|Gran-ite (gran'it) n.
a coarse-grained igneous rock composed chiefly of orthoclase and albite
feldspars and of quartz, usu. with lesser amounts of one or more other minerals, as mica, hornblende, or
Granite is a common and widely-occurring type of intrusive felsic igneous rock.
Granites are usually a white or buff colour and are medium to coarse grained, occasionally with some individual crystals larger than the groundmass forming a rock known as porphyry. Granites can be pink to dark grey or even black, depending on their chemistry and mineralogy.
Outcrops of granite tend to form tors, rounded massifs, and terrains of rounded boulders cropping out of flat, sandy soils. Granites sometimes occur in circular depressions surrounded by a range of hills, formed by the metamorphic aureole or hornfels.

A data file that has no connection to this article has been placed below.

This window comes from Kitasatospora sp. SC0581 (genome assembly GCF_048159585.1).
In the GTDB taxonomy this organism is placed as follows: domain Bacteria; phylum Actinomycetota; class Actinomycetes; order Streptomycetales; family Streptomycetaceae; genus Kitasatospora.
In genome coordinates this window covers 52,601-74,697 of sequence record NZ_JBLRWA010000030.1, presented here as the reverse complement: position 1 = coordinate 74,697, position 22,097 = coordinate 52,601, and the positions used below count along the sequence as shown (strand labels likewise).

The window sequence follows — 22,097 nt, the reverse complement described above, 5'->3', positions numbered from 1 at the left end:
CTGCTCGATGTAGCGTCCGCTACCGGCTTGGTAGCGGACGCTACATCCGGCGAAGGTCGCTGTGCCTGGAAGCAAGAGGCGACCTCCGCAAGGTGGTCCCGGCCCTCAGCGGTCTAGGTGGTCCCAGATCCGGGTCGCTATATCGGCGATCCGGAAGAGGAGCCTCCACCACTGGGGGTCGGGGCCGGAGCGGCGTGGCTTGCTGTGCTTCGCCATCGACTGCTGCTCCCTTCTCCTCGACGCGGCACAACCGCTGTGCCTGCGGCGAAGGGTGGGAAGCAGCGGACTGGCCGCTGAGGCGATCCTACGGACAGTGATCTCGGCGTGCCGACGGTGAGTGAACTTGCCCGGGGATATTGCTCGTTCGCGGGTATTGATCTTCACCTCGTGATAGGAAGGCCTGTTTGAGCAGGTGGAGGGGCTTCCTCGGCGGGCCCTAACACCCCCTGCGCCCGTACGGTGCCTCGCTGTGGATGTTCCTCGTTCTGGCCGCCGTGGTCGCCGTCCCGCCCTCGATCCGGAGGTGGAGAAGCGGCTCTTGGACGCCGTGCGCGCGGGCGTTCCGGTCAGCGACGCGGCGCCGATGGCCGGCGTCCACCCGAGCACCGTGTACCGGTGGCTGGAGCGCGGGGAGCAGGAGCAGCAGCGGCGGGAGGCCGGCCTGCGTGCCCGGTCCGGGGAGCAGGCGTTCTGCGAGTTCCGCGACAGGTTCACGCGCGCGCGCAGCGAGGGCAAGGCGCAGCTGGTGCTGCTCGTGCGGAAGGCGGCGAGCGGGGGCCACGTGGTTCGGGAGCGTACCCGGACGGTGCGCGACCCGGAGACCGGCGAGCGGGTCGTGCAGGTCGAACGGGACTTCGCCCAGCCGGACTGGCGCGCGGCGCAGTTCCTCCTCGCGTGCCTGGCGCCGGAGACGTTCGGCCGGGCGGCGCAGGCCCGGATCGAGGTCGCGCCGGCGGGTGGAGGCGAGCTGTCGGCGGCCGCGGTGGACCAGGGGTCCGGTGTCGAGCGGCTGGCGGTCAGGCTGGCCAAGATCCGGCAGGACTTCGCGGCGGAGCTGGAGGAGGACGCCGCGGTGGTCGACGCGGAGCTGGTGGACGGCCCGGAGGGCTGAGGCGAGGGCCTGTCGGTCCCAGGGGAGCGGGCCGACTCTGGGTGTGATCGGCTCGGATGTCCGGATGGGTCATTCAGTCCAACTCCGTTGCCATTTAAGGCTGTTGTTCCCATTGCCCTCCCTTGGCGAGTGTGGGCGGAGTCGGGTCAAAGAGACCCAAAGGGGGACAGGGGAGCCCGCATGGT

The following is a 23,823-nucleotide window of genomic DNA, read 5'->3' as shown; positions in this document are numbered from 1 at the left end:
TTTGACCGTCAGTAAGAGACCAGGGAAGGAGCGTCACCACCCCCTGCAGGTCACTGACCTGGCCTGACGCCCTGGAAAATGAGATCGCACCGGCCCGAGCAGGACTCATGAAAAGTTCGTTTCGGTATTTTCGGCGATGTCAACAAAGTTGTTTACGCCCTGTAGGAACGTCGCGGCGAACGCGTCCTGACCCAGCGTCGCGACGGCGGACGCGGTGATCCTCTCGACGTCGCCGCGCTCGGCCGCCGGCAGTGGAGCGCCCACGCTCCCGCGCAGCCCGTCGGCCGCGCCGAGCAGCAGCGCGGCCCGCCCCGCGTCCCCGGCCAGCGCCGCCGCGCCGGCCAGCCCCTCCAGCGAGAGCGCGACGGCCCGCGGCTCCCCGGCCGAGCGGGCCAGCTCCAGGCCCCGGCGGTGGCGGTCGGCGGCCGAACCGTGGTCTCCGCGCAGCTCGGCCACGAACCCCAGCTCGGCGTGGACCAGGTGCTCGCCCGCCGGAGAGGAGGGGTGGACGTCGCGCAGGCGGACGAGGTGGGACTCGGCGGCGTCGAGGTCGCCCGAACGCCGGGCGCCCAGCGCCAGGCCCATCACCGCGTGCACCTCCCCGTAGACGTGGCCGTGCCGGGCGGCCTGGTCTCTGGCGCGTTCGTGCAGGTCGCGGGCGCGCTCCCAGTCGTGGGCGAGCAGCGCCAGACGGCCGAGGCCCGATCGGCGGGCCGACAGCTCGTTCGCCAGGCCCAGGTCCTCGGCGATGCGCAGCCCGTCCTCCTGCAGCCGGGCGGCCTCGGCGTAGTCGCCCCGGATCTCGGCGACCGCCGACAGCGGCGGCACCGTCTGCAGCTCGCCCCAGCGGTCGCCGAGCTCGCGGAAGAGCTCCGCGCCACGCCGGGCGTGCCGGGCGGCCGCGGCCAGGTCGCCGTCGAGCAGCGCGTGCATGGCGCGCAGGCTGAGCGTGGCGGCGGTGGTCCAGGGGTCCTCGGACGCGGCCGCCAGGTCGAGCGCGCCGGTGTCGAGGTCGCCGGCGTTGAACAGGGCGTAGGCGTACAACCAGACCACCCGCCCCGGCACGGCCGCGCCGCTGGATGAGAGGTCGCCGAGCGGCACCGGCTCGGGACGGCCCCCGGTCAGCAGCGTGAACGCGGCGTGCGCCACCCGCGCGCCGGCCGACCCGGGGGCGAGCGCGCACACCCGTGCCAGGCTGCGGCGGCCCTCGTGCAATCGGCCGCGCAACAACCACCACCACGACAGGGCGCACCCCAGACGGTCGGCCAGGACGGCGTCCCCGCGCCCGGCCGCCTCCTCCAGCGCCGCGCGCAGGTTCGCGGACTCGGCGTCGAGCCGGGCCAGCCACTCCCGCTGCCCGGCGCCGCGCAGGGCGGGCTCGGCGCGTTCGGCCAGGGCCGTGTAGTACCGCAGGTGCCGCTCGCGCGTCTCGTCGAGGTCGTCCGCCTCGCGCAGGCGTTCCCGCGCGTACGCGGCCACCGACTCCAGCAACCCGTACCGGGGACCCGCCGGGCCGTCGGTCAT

Granite is nearly always massive, hard and tough, and it is for this reason it has gained widespread use as a construction stone.
The average density of granite is 2.75 g/cm3; with a range of 1.74 to 2.80.
The word granite comes from the Latin granum, a grain, in reference to the coarse-grained structure of such a crystalline rock.